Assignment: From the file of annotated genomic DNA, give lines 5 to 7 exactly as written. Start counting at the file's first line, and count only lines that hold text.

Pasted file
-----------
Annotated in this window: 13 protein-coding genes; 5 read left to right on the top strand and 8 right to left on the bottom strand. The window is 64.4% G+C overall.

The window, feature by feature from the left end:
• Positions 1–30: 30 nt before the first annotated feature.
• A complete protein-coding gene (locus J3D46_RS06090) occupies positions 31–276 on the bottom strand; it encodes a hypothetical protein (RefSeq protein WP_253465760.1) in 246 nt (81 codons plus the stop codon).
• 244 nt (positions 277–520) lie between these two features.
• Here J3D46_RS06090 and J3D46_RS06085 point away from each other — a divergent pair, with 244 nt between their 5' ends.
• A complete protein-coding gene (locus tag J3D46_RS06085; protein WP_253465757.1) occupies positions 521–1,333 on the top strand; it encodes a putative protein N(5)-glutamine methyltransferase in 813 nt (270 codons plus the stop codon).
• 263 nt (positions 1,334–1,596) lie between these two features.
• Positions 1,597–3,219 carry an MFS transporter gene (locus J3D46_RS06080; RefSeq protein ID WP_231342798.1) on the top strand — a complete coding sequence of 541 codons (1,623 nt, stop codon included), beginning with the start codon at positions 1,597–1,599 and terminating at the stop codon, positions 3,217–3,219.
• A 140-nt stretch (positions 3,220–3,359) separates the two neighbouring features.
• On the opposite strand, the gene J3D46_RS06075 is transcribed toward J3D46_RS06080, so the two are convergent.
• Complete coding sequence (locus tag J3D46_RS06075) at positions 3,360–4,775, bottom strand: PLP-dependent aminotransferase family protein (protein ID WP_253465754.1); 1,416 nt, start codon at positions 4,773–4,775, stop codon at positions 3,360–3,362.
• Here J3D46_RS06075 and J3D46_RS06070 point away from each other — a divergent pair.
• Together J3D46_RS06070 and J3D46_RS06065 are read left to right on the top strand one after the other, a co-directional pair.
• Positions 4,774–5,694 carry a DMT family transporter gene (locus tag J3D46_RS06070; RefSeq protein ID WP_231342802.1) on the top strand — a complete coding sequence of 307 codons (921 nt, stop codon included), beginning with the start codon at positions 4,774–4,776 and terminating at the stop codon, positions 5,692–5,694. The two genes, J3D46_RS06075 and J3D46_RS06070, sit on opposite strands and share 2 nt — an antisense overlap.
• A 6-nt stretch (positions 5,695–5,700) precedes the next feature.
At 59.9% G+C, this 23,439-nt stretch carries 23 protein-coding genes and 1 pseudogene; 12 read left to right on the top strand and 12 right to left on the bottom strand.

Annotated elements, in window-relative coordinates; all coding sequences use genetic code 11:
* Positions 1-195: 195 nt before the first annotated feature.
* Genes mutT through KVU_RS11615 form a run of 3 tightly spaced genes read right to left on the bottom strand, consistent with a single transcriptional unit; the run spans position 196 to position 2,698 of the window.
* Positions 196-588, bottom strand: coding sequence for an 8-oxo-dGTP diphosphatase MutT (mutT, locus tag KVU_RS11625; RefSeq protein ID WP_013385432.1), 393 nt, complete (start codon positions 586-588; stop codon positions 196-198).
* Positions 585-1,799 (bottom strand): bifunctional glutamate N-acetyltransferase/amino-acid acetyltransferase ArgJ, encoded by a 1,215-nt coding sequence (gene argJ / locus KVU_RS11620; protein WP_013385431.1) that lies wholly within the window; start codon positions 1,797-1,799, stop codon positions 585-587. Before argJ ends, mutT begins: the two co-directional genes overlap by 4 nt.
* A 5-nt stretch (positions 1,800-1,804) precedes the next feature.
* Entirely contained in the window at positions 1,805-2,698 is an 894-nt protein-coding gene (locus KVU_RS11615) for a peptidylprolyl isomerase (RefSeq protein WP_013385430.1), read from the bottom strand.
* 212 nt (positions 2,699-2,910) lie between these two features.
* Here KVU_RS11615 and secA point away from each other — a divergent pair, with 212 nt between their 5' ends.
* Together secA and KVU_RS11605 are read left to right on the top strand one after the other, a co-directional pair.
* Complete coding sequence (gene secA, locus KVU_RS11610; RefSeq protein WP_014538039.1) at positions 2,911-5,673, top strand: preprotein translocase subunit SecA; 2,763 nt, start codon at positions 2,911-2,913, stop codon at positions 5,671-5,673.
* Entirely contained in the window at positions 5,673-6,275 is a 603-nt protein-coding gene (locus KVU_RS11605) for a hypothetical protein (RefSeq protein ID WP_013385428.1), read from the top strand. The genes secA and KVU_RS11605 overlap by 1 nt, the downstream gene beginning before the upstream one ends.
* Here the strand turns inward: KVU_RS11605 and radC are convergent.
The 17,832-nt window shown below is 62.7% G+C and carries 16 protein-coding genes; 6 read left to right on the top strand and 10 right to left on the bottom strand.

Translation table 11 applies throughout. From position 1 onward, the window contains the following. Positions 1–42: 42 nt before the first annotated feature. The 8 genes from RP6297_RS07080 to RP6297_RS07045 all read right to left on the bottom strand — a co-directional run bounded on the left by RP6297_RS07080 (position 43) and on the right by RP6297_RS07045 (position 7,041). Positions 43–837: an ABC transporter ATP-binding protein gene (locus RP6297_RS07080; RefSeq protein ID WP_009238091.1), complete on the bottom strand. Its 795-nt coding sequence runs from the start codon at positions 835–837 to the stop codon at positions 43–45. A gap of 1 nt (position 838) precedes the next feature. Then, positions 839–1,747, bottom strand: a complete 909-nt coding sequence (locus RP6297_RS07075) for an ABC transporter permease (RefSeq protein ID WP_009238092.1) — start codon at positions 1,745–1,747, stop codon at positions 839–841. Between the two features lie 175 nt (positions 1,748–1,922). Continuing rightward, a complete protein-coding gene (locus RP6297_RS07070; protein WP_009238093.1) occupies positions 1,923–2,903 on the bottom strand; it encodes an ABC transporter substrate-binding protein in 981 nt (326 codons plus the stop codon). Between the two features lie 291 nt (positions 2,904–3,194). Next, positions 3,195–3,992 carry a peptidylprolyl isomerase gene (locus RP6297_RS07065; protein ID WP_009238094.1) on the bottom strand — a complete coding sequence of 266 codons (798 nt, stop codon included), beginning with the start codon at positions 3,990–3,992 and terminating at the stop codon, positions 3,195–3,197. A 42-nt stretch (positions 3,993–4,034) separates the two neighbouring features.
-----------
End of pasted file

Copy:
• 244 nt (positions 277–520) lie between these two features.
• Here J3D46_RS06090 and J3D46_RS06085 point away from each other — a divergent pair, with 244 nt between their 5' ends.
• A complete protein-coding gene (locus tag J3D46_RS06085; protein WP_253465757.1) occupies positions 521–1,333 on the top strand; it encodes a putative protein N(5)-glutamine methyltransferase in 813 nt (270 codons plus the stop codon).